Does your startup tap into a deeper human need?

As an entrepreneur, sitting down to think of new business ideas can either be a quick and easy experience or a nightmarish struggle. Either way, once the ideas get flowing how do we know that these business ideas have a chance of working? Will they fulfill a need in society? Will I have the right motivation to see the ideas through? Will the idea be marketable and well-received by my customer?

An interesting answer to this umbrella of questions can be gleaned from a short article titled ‘The Place of a Good Life’ which was written as part of a foreword to the book “Competition or Compassion” detailing the Dalai Lamas’ discussion of business ethics. In the article, the author discusses the definition of a ‘good life’. Stating that it is taught as almost intuitive that one ‘good life’ cannot be a good fit for everyone. Since we are all so vastly different to each other, taking a non-judgemental view of others is, therefore, common sense, and people must be allowed to be free to pursue their own personal good life. The author argues that this view is attractive but misleading. In fact, much of the ‘good life’ we attempt to define lies in ‘collective provision’, gifted, for example, by social norms, clean air, and safe streets. However, we also share many deep, inescapable, similarities.


These similarities that we all share bring us together across genders, races, and geographical locations. They are deeper than a requirement such as a yearly holiday or to have chocolate. When you are looking for are thinking about launching a business idea, wouldn’t it be nice to know that your product will tap into that deeper need in people and will have the potential to be adopted by everyone?

So which requirements of a ‘good life’ do we share? Who currently fulfills these needs?

  1. Access to goods – Amazon, Alibaba, Ebay, Bitcoin, Paypal, Supermarkets
  2. Physical well-being (Security and health) – Gym craze, health food craze, clothing, Uber, Internet of Things security
  3. Environment – solar, electric cars, recycling
  4. Sovereignty (Control over your life) – Map apps, internet
  5. Spirituality – Headspace, Meditation Studios, Yoga, Mega Churches
  6. Community – Airbnb, Reddit, Facebook, Twitter
  7. Human life and family

The next big question to ask is “How can this information be harnessed for better and more successful entrepreneurship?”

It is important to understand whether your business idea will be a success in your chosen market. Each of the commonalities identifies a potential market that is applicable to every single person. By ensuring that your business idea improves access to one of these commonalities in people’s lives, you can increase the chances of your idea being adopted.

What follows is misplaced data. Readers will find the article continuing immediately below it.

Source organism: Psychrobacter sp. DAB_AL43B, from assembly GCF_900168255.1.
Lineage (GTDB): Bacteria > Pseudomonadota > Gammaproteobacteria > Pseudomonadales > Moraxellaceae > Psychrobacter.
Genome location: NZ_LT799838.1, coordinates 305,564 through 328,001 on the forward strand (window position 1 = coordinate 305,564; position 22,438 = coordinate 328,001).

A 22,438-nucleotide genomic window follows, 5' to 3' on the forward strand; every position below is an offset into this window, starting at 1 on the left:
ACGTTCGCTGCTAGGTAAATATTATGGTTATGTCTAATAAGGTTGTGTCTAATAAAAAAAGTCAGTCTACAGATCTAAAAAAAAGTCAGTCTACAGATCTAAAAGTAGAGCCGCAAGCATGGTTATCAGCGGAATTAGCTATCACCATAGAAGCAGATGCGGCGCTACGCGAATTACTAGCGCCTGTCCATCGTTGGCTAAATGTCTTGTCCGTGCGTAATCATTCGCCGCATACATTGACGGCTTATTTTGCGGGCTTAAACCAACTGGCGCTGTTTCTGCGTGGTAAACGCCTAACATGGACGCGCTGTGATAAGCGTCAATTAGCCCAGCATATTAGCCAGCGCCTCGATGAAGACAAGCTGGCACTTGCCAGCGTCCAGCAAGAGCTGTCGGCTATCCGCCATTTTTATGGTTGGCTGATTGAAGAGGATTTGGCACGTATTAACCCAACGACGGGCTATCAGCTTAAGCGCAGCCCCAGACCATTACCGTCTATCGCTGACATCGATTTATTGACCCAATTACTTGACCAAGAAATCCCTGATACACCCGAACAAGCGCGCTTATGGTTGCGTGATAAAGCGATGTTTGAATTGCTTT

If we take one of the most successful recent companies, AirBnB, we can see that they have tapped into a few of these deeper commonalities. Firstly, initial resistance to the idea came from the potential fears of home security and personal safety from people staying in your house – Joe Gebbia discusses how AirBnB overcame the ‘stranger-danger bias’ and designs for trust here:

– however, the company tackled this head-on by designing a reputation system for hosts and guests and the disclosure of personal information. Furthermore, the success of Airbnb also comes from the fostering of greater community. The company allows you to share your home with others, and through this brings people into each others intimate spaces. We Airbnb’d a room in our house and what we experienced in terms of meeting new people, sharing a meal, and conversation was unusually intimate. Inducing this sort of ‘home away from home’ feel has been a quick success and not only created a cheaper way to travel, but also a more community focussed one.

Airbnb made travel cheaper, increased the sense of community, and designed for trust. Perhaps, if you make sure your business idea improves access to one of our innate needs or at least doesn’t directly violate them, it may be quickly adopted. Personally, I think as the Western world becomes increasingly secular the rise of new business and technology that fills the gap left by spirituality will be the next big thing.

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